Principally, you have two-humped camels that are the native species of the Gobi desert in Mongolia. What is the difference between the one-humped camel and the two-humped camel? Yes, it’s the number of humps (laughter), but more than that, the one-humped camel is adapted to torrid, extraordinarily dry conditions. The two-humped camel is adapted to extremely sparse vegetation and to extremely cold temperatures, so it has very, very long and thick hair.

In the old caravan days across central Asia, the caravans moved primarily during the winter months when you had snow cover everywhere. The two-humped camel was an ideal animal because you had no problem with water, because you had snow that it could eat. And you had no problem with food, because the camel simply starved for three or four months, and utilized the fat that was stored in their two humps. By the end of the winter, their two humps were like empty bags and they had a floppy hump which was an extremely physically unappealing condition. It’s less noticeable in the winter because the hump is covered with long hair. In the spring, all the hair fell off, and they looked like scalded pigs (laughter).

The caravans, as they came to the end of their season in the spring, would have one man following them with a huge sack, and he would be picking up great clumps of camel hair as they fell off or got snagged on bushes and putting them in the sack. At the end of the caravan, then, that camel hair would be sold in the international market. So camel hair came primarily from two-humped camels, because one-humped camels don’t really have all that much hair. Camel hair in the twentieth century became extremely important because it had elastic properties that made it the ideal hair for making industrial belting or transmission belts.

Not in the deserts, but north of them, you have a zone that runs from Mongolia north of the Aral Sea, north of the Caspian Sea, north of the Black Sea, as far as Hungary. That is the known as the steppeland of Central Asia. The steppe is grassland that is pretty much continuous in this northern belt, say 50 degrees North latitude. It’s a little bit like prairie, although the American prairie is long-grass prairie, where the grass would be five feet high. Steppe land is short-grass prairie, where the native grass species were somewhat shorter, and easier to move about among. Short-grass prairie would be closer to what you have in eastern Colorado, whereas long-grass prairie would be closer to what you have in Iowa and Illinois.

The access to vegetation in deserts is obviously a great problem because there isn’t much vegetation. Therefore you either graze where the vegetation is or you use animals that can cover a lot of distance on very sparse vegetation. That makes the camel an ideal desert animal. It can live for months without eating; it can live for weeks without drinking or in the spring season indefinitely without drinking. It can cover large areas. It’s very distinctive: if you look at a one-hump camel compared with a two-hump camel, the one-hump camel has much longer legs and thus covers more territory. The longer the leg, the more territory you cover in a given stride. You have denser vegetation in the two-hump camel area than you have in the one-hump camel area. To make this possible, you have to make sure that when you move your hind foot forward you don’t kick yourself in the ankle. The camel becomes like the giraffe the only species that moves both feet on the side at the same time. When you ride a horse, you tend to go forward and back, but when you ride a camel you tend to go from left side to right side.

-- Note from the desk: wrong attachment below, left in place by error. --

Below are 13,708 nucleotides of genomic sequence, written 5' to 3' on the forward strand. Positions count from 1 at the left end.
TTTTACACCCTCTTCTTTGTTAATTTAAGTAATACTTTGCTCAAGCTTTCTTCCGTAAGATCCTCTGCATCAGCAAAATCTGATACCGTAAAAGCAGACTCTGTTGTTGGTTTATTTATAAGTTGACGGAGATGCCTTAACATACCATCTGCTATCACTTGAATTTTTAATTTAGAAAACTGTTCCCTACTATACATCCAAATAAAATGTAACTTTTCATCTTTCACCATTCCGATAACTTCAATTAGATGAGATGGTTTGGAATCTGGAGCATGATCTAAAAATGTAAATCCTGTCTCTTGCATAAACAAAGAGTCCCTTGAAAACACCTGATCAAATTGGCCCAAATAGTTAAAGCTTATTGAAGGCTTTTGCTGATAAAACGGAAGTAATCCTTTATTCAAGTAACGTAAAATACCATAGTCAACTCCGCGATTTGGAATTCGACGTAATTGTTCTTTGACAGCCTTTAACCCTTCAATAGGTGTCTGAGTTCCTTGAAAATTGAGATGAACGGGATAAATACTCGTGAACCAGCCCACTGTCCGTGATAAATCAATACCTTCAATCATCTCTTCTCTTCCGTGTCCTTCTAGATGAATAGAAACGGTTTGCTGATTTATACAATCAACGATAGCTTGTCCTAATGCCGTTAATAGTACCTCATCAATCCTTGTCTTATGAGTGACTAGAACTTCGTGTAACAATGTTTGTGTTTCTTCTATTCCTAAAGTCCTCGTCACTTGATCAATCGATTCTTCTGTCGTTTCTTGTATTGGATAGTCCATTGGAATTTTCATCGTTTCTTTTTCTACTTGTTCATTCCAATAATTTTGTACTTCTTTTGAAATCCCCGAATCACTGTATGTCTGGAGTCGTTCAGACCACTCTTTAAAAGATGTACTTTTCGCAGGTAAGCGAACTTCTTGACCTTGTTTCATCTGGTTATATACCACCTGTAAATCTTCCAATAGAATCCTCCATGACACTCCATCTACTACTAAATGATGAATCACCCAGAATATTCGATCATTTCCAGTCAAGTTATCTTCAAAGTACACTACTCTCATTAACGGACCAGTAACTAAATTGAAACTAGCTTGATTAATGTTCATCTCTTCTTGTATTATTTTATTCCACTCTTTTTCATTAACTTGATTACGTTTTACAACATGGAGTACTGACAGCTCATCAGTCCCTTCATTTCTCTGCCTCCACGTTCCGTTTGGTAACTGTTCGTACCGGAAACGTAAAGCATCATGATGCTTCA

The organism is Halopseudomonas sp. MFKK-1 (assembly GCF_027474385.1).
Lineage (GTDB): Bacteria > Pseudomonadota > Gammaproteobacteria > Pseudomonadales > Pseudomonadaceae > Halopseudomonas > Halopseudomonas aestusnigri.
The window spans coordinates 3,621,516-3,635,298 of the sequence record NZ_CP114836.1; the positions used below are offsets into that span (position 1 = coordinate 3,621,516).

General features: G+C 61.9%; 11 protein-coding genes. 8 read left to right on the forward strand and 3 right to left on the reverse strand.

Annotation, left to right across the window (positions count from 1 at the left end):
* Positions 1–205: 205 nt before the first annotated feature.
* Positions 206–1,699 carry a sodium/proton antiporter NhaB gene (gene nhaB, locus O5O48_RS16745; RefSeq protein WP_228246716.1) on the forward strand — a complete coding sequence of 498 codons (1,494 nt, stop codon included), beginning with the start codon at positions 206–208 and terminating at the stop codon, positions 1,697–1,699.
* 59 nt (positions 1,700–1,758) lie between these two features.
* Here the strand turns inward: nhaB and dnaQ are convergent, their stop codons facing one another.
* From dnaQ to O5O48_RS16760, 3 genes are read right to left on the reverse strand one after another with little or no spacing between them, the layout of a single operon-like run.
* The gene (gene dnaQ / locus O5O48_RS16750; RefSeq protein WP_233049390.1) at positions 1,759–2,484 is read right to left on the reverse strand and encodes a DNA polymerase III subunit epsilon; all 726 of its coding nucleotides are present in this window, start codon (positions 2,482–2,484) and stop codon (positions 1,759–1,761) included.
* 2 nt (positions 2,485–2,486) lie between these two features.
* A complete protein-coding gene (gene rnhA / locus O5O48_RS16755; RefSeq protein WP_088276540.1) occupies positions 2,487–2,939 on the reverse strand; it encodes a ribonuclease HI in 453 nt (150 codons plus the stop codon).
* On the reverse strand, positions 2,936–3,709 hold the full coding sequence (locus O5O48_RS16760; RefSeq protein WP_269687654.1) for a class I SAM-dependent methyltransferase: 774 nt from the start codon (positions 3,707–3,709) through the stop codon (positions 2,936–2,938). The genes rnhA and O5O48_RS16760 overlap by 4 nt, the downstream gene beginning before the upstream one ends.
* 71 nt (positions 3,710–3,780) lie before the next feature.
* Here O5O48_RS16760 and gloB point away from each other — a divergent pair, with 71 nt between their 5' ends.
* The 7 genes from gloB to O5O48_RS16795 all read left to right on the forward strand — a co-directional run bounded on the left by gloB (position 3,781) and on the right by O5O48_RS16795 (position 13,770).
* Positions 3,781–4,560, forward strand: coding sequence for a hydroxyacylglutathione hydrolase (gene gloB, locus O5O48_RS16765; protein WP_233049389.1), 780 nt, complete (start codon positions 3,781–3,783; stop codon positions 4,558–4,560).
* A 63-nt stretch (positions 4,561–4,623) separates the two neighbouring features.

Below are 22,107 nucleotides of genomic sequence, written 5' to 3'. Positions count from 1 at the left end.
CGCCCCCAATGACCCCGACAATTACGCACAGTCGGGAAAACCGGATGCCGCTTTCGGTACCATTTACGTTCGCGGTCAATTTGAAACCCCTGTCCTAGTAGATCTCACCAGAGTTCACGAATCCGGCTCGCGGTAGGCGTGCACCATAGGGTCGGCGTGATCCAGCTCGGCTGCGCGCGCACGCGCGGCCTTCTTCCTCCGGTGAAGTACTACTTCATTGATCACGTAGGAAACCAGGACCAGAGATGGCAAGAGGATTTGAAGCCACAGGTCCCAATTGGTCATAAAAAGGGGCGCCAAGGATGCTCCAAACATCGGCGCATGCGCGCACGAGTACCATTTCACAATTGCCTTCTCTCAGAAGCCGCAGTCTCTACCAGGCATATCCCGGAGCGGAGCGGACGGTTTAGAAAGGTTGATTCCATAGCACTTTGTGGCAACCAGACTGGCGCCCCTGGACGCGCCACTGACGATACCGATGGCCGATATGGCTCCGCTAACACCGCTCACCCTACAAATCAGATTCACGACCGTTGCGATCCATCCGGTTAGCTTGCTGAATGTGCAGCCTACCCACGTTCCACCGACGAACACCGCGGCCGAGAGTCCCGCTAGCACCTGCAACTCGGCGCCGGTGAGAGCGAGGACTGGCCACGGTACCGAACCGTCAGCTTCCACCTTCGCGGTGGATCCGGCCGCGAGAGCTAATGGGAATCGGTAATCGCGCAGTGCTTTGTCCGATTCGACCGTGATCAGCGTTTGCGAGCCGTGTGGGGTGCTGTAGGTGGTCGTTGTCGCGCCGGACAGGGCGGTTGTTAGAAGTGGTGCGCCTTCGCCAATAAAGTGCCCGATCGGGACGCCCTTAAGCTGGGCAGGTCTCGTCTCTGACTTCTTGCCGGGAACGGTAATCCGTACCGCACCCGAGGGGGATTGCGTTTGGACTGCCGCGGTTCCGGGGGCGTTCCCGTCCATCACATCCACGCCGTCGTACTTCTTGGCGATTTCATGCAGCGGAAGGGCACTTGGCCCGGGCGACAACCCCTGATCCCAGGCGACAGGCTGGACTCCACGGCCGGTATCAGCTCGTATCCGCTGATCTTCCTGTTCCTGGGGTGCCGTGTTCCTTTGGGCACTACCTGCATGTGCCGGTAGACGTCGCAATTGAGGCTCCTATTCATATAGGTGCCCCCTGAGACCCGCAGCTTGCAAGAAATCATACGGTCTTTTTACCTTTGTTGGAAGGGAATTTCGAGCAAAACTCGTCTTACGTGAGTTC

When it picks up the two feet on the one side, if it doesn’t put them down again, it tips over (laughter). Prof. Bulliet pointed this out to the class once, and someone asked, “if they picked them up, why don’t they fall over?” He felt constrained to point out to the student that humans have this same problem.  If we pick one up one of our feet and we don’t put it down again, we may fall over as well (laughter).

In the next part of the lecture, Prof. Bulliet talks about theories relating the impact that these domesticated animals have on the organization of society in the Middle East.

History of the Modern Middle East–Lecture 3: Geography and Inequality (part 1)

The following are my notes from the lecture that was given by Prof. Richard Bulliet of Columbia University on January 17, 2009. Since this was an audio and not a video lecture on iTunes, I downloaded some maps from to illustrate his narrative.

1. Books on the Ottoman empire

He makes a preliminary remark regarding books assigned in the class regarding the Ottoman Empire. He recommends Osman’s Dream: The History of the Ottoman Empire by Caroline Finkel, a general history from its origins to its end, which he considers to be a better-written book than the one by Donald Quataert called The Ottoman Empire, 1700-1922.

2. Geography of the Middle East—general orientation

The lecture is about the geography of the Middle East. 40 degrees North latitude is where New York City is; it is the same latitude as Madrid, Rome, and Istanbul. Each degree of latitude is about 70 miles. If you go to 30 degrees North latitude, 10 degrees farther South, you are at the latitude of Cairo and Jacksonville, FL, that is to say, Northern Florida, and Houston, Texas. If you go to 20 degrees North latitude, you are at Jeddah in Saudi Arabia, which is pretty much the same level as Mecca, since it is simply uphill from Jeddah, and the level of Mexico City. This gives you some sense of what we are talking about in a North and South perspective.

Figure 1. Mediterranean Sea and bordering countries